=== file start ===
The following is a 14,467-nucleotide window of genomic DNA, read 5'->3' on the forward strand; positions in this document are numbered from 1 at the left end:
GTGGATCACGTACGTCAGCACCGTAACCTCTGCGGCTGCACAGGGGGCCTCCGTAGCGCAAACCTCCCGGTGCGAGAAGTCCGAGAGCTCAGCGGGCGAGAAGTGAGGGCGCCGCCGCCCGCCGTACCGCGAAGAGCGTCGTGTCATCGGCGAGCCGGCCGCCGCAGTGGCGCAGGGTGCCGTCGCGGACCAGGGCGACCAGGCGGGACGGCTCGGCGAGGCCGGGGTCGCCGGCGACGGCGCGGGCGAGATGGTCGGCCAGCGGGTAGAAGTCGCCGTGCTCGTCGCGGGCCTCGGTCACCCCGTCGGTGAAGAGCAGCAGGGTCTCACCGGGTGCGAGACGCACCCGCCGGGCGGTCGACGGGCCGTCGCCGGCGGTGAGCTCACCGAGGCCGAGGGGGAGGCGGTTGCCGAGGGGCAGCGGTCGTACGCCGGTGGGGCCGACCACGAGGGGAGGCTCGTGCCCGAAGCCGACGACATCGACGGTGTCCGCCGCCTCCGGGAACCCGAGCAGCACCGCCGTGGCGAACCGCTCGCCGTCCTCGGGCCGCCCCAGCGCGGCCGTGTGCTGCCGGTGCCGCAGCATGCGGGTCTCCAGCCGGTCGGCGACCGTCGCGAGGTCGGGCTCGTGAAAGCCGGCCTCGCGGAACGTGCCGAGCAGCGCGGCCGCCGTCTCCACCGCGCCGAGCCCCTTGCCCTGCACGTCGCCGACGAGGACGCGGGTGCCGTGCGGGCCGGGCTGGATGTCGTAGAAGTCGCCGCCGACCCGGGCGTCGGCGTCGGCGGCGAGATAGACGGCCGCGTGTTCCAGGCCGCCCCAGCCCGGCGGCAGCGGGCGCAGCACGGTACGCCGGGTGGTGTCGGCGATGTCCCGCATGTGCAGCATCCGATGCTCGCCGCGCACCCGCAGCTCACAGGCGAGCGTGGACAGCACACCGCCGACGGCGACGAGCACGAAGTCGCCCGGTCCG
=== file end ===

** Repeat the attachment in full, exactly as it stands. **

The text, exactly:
The following is a 14,467-nucleotide window of genomic DNA, read 5'->3' on the forward strand; positions in this document are numbered from 1 at the left end:
GTGGATCACGTACGTCAGCACCGTAACCTCTGCGGCTGCACAGGGGGCCTCCGTAGCGCAAACCTCCCGGTGCGAGAAGTCCGAGAGCTCAGCGGGCGAGAAGTGAGGGCGCCGCCGCCCGCCGTACCGCGAAGAGCGTCGTGTCATCGGCGAGCCGGCCGCCGCAGTGGCGCAGGGTGCCGTCGCGGACCAGGGCGACCAGGCGGGACGGCTCGGCGAGGCCGGGGTCGCCGGCGACGGCGCGGGCGAGATGGTCGGCCAGCGGGTAGAAGTCGCCGTGCTCGTCGCGGGCCTCGGTCACCCCGTCGGTGAAGAGCAGCAGGGTCTCACCGGGTGCGAGACGCACCCGCCGGGCGGTCGACGGGCCGTCGCCGGCGGTGAGCTCACCGAGGCCGAGGGGGAGGCGGTTGCCGAGGGGCAGCGGTCGTACGCCGGTGGGGCCGACCACGAGGGGAGGCTCGTGCCCGAAGCCGACGACATCGACGGTGTCCGCCGCCTCCGGGAACCCGAGCAGCACCGCCGTGGCGAACCGCTCGCCGTCCTCGGGCCGCCCCAGCGCGGCCGTGTGCTGCCGGTGCCGCAGCATGCGGGTCTCCAGCCGGTCGGCGACCGTCGCGAGGTCGGGCTCGTGAAAGCCGGCCTCGCGGAACGTGCCGAGCAGCGCGGCCGCCGTCTCCACCGCGCCGAGCCCCTTGCCCTGCACGTCGCCGACGAGGACGCGGGTGCCGTGCGGGCCGGGCTGGATGTCGTAGAAGTCGCCGCCGACCCGGGCGTCGGCGTCGGCGGCGAGATAGACGGCCGCGTGTTCCAGGCCGCCCCAGCCCGGCGGCAGCGGGCGCAGCACGGTACGCCGGGTGGTGTCGGCGATGTCCCGCATGTGCAGCATCCGATGCTCGCCGCGCACCCGCAGCTCACAGGCGAGCGTGGACAGCACACCGCCGACGGCGACGAGCACGAAGTCGCCCGGTCCG